Next is a plot showing Total Days to Read vs. My Rating, with a color indicator for what genre the book is. I am not seeing a clear correlation between days to read and how highly I rated the book, however it does seem that I read nonfiction books relatively quickly. Also, there aren't any educational books on the low end of the x-axis, which makes sense and is worth noting. However, I don't think there are many credible insights to derive from this, being as the sample size for each genre varies greatly, and some only have a couple of data points. I will not make any other generalizations about this one, but it is still interesting to ponder. 



My third visualization is a bar chart showing how I rated a book minus the average rating of that book by the Goodreads community. Of course there are variables to consider here, such as: Are people who are rating books on Goodreads representative of the population? Do the number of ratings vary for each book, and therefore some are more credible than others? (Yes.)  But since this is all for fun, we will just take it as it is.

Some points that stand out to me:

  • I rated The Handmaid's Tale and The Woman in the Window significantly higher than the average user. Both of these are what I would consider to be dark novels, so perhaps I should pick those types of books up more often!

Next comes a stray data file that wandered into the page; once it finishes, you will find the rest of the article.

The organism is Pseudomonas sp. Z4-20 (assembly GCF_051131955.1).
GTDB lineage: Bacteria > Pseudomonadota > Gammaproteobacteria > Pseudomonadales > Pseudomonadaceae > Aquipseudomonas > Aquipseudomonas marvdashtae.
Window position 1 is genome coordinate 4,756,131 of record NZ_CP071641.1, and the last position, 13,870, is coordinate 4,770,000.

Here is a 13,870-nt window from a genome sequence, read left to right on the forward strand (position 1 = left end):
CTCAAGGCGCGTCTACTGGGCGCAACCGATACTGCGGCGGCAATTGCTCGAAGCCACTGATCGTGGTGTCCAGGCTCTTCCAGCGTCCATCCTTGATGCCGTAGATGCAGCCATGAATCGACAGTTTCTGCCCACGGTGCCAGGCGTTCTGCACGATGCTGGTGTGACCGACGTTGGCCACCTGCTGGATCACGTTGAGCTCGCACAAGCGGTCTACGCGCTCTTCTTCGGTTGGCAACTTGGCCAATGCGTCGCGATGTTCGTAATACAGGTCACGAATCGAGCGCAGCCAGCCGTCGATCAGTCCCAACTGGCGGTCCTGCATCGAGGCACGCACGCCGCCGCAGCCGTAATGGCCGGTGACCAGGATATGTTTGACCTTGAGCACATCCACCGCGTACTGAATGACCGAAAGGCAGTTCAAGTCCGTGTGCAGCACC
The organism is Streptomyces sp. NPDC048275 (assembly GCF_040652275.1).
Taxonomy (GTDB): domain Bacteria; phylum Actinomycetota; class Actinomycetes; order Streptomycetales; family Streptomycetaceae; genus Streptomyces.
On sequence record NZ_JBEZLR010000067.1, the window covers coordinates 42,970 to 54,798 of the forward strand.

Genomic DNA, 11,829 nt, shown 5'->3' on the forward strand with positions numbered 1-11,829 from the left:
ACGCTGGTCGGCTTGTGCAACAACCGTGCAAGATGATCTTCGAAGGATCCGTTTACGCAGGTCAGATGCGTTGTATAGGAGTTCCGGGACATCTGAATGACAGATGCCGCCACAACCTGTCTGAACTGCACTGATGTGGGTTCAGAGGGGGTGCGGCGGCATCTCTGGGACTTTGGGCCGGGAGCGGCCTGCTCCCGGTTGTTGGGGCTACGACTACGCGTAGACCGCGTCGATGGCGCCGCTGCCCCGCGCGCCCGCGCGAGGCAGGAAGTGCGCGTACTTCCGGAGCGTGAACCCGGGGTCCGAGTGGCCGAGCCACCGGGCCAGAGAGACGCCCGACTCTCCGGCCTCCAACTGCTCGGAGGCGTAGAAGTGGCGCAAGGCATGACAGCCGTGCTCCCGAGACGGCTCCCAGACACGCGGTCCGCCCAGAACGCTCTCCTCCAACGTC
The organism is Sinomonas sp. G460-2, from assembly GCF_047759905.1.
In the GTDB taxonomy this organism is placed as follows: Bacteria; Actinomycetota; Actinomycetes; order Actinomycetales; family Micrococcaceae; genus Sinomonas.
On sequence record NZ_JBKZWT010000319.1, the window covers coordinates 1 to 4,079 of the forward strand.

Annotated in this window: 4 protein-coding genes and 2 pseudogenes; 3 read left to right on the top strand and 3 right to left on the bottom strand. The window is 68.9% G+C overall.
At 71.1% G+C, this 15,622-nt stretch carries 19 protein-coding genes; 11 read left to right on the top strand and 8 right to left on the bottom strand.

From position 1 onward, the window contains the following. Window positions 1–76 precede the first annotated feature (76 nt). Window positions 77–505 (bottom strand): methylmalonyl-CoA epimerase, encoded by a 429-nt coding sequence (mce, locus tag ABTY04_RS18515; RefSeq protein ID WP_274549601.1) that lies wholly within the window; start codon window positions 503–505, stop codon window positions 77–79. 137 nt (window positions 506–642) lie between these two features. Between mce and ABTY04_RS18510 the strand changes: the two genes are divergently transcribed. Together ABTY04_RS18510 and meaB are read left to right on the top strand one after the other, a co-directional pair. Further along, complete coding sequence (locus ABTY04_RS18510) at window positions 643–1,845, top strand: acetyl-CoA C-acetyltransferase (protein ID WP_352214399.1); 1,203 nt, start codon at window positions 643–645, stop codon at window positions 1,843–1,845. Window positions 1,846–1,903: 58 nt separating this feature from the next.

• I am a harsh critic. I rated most of these books lower than the average user. And the negative difference goes up to almost 2 points, but the positive difference only goes up to 1.05.
  • The worst book I read was Miss Peregrine's Home for Peculiar Children. I actually went into this book blind -- I saw on my Goodreads feed that one of my close friends had rated it highly so I decided to read it too. Turns out, this is a fantasy book (which I'm not a fan of) and it was geared towards younger readers. I could appreciate that the writing was good, but I just wasn't a fan of the plot because I enjoy reading more realistic novels.
And finally, a heat map! I have such a love for heat maps, as my first project that introduced me to "real" data science was creating heat maps from genetic data. 

Now this one isn't very telling since the sample size for each genre varies so greatly. Fantasy and Self-Help, as two examples, only have a sample size of 1. We can see this recurring theme of how my data kind of sucks for cool visualizations but that is ok!

I will break it down by number of data points. 
The bottom right squares, Business, Fantasy, Dystopian fiction, Historical Fiction, and Self-help only have 1 data point. We can see that out of those, I rated Dystopian fiction and Historical Fiction the highest.

Of the Fiction(3), Computer Science(2), and Mystery(2), I enjoyed the mystery books the most.
And finally, of the Nonfiction(5) and Memoir(4) books, it is pretty even, at a high average rating of 4.00 and 4.25 respectively. I'm actually very impressed with this as I have proven to be a harsh critic. It seems like nonfiction books and memoirs may be my niche!

That wraps up my analyses for this year in books. I already am planning some improvements I can make for next year and how to take it up a notch or two. My book goal for this year is now 20 books. I am excited to see what next year's stats will look like and what types of books I will read!

Happy reading for 2021 everyone!